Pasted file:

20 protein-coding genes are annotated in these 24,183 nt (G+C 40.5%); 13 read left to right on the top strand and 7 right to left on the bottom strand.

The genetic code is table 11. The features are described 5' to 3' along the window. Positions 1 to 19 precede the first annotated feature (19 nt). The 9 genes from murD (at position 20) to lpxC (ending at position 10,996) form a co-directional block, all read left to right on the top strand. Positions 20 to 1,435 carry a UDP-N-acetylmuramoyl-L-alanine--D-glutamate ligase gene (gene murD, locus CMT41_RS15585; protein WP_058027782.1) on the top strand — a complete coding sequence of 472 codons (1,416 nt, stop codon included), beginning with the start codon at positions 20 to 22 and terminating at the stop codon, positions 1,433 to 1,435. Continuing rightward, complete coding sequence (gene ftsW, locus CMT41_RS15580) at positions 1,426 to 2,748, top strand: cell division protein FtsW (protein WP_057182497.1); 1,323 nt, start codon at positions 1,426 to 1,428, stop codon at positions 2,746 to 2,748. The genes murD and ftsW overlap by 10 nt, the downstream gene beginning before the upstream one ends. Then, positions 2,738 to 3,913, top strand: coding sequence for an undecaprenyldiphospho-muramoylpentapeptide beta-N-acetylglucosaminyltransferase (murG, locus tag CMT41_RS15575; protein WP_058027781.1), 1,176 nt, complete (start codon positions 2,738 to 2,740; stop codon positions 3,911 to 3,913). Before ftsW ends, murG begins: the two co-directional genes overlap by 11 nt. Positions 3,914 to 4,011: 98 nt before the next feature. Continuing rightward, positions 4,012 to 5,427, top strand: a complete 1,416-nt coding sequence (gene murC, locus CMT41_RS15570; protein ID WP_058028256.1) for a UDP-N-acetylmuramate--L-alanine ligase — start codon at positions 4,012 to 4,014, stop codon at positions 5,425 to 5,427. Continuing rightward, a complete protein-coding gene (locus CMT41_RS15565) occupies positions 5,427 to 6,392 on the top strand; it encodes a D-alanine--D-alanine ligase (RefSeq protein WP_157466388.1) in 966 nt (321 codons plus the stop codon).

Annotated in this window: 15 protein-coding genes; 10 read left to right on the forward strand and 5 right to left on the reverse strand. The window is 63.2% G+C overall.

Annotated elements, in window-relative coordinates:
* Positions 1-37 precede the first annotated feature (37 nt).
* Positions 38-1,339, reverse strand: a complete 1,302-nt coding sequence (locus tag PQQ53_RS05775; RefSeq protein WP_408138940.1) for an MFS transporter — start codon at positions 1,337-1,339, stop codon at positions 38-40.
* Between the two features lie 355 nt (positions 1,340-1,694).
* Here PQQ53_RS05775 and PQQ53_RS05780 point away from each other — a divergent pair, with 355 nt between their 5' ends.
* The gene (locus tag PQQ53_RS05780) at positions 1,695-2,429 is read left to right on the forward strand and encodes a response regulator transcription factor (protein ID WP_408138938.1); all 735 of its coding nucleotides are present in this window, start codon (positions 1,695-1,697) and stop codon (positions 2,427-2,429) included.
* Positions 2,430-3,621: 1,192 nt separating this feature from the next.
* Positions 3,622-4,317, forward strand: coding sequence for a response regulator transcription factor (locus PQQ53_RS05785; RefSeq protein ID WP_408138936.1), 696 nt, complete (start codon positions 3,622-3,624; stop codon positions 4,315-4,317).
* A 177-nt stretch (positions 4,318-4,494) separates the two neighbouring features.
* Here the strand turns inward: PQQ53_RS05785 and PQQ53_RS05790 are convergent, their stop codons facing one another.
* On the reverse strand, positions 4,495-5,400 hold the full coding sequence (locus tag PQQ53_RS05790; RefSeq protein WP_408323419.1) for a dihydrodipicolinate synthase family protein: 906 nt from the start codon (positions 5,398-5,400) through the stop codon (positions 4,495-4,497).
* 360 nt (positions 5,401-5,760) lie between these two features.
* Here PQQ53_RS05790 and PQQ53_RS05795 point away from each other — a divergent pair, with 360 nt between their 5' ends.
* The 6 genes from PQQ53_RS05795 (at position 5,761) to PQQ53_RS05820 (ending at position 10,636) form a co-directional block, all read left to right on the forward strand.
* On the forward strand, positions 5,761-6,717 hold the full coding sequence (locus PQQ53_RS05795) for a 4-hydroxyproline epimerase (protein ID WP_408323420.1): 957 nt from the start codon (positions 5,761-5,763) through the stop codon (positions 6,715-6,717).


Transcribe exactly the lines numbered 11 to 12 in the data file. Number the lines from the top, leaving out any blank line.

* Positions 3,622-4,317, forward strand: coding sequence for a response regulator transcription factor (locus PQQ53_RS05785; RefSeq protein ID WP_408138936.1), 696 nt, complete (start codon positions 3,622-3,624; stop codon positions 4,315-4,317).
* A 177-nt stretch (positions 4,318-4,494) separates the two neighbouring features.